AT&T and Verizon have continuously said that it is 'uneconomical' to upgrade most areas and that the solution is to force customers onto their wireless services. But, it has all been a financial shell game.
If you remember the mid-90s futuristic hype about "interactive TV", you will know the concept goes back a long way.
I didn't understand what to do with half of the choices on my old phone. Now I will have even more choices to ignore.
Almost 20 years ago, the California Department of Transportation (Caltrans) funded research looking for ways to keep people off the roads.
President Obama, for most African-Americans, the American dream is a nightmare. This nightmare has become the great American crisis. Half the women in this country are living at, or below the poverty line. If our mothers fail, most likely so will our children.
This is an open and shut case. Compare these 3 AT&T statements about broadband coverage in the company's 21-state territory.
Over the last fifteen years, the private and public sectors have worked effectively to make education a stronger data-driven enterprise in areas related to the challenge of high school dropouts.
How did the largest phone companies end up saving billions from discounts on wireless spectrum licenses that were supposed to be reserved for 'very small companies'?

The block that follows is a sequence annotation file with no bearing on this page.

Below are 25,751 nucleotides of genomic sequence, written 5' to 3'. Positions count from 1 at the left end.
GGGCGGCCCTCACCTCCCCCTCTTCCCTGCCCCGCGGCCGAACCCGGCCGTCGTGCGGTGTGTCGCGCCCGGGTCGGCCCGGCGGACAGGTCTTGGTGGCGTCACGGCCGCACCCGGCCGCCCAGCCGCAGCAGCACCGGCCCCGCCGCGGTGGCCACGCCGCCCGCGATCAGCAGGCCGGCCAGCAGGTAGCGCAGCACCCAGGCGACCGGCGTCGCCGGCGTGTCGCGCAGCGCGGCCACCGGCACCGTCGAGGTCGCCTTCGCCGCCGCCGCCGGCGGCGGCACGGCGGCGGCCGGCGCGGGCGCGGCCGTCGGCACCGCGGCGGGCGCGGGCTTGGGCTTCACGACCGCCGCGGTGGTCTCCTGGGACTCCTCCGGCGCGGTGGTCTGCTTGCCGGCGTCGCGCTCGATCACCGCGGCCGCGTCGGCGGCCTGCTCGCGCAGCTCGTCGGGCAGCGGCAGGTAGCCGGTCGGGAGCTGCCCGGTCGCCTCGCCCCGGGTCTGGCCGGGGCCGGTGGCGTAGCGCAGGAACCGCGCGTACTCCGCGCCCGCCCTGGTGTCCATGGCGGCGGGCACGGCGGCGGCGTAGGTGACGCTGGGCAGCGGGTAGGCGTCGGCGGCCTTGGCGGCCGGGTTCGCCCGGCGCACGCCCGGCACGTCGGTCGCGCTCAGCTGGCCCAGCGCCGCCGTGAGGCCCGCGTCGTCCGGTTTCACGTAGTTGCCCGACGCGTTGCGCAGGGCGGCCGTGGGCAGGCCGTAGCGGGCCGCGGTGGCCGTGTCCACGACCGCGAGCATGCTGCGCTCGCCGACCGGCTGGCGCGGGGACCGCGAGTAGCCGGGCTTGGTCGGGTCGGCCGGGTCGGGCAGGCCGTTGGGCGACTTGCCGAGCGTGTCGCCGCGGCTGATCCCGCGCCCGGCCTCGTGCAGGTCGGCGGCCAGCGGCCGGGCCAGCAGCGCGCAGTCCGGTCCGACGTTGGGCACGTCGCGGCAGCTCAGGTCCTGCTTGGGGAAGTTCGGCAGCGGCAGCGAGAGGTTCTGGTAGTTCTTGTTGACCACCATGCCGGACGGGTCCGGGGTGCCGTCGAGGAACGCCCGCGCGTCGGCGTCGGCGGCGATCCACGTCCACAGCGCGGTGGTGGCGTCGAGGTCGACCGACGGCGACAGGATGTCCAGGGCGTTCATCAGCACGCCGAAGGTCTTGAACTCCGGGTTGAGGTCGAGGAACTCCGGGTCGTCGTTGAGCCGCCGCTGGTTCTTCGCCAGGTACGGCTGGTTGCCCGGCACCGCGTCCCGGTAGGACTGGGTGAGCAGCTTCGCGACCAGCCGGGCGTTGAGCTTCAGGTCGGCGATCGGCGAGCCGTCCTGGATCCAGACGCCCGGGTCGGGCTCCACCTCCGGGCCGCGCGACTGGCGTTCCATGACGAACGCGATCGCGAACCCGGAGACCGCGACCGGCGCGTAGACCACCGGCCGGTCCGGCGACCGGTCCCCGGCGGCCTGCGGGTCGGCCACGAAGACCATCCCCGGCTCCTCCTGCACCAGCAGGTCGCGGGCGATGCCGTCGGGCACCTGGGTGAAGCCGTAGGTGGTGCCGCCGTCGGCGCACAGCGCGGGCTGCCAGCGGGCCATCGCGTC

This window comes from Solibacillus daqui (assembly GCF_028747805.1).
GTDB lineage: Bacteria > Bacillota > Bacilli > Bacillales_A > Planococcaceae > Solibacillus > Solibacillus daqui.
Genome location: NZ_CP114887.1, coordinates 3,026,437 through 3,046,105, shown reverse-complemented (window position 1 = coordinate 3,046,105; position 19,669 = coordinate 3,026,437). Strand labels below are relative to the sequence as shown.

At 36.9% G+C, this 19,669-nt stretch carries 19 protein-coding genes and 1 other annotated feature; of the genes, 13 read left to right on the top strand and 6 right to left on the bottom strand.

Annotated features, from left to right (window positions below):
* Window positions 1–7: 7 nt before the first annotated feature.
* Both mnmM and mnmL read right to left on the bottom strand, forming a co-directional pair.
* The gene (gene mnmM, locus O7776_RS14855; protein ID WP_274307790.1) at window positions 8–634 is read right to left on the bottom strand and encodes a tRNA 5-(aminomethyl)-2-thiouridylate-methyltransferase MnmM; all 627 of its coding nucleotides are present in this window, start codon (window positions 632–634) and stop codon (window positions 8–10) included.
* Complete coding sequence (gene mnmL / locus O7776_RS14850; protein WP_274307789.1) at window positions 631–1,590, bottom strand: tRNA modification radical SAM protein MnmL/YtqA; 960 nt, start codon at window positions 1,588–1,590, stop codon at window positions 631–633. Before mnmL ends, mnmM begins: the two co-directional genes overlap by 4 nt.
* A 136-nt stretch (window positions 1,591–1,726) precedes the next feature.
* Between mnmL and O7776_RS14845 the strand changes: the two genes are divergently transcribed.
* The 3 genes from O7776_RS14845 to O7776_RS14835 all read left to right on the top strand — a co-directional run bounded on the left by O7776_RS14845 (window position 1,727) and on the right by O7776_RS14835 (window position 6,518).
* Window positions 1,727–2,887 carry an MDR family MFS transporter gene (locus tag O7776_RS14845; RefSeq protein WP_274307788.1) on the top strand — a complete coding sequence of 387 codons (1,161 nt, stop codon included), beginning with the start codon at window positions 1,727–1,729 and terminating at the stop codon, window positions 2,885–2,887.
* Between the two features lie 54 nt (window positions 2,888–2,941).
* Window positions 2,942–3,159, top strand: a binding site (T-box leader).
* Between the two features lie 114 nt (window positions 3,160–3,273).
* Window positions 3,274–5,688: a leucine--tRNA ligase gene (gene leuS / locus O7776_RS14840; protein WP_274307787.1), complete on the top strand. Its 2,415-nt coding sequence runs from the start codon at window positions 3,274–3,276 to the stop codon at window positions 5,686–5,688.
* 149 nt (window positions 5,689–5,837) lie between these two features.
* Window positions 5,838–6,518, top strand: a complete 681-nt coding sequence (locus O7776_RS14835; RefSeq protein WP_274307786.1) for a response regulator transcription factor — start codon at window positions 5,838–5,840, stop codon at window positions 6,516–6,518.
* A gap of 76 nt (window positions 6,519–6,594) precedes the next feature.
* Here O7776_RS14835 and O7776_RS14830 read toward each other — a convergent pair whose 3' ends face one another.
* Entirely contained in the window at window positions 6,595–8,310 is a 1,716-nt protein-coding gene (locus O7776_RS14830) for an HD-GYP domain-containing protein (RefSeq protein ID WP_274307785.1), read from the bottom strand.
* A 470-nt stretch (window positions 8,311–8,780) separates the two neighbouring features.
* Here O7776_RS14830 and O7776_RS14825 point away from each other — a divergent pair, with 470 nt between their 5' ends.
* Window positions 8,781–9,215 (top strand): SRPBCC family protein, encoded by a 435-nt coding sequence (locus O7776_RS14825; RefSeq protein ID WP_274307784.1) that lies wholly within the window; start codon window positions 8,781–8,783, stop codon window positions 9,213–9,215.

But it is ALEC that should cease operations and everyone reading this must ask -- why is the Department of Justice (DOJ) not investigating ALEC and its corporate communications members and funders -- AT&T, Verizon, Centurylink, Comcast & Time Warner Cable?
AT&T and Verizon continue to have the most loyal customers. Relative to their size neither attracts as high a percentage of new customers from other carriers as Sprint and T-Mobile do.
I would argue that it is time for more lawsuits, but right now they are going in the wrong direction. The FCC should be taking the companies to court and starting the process of separating the companies from their control over critical infrastructure -- that we paid extra for, over and over.
When Finland and Hungry beat out the United States of America in download speeds and the Republic of Seychelles and Bangladesh beat us in 'upload' speeds, you know something is wrong with broadband in America today.
For those who say, well, the new net neutrality order will fix everything, (assuming it makes it through various, expected court battles), I'll detail a few of the good things about the order as it relates to these charges, then give you the reality -- it doesn't fix most things.
Sandra Howard is Assistant Vice President - Advertising for AT&T, the world's largest communications holding company. In this role, she leads the deve...
In addition to my regular HuffPost musings, this marks the first of a series of weekly columns designed to quickly and dare I say entertainingly help us all be aware of a few most important privacy-related stories, good and/or bad.
By now, if the telecom companies had kept their promises we might well have a national broadband network that would be the envy of the world. Instead many consider the United States a laggard in high speed, affordable broadband.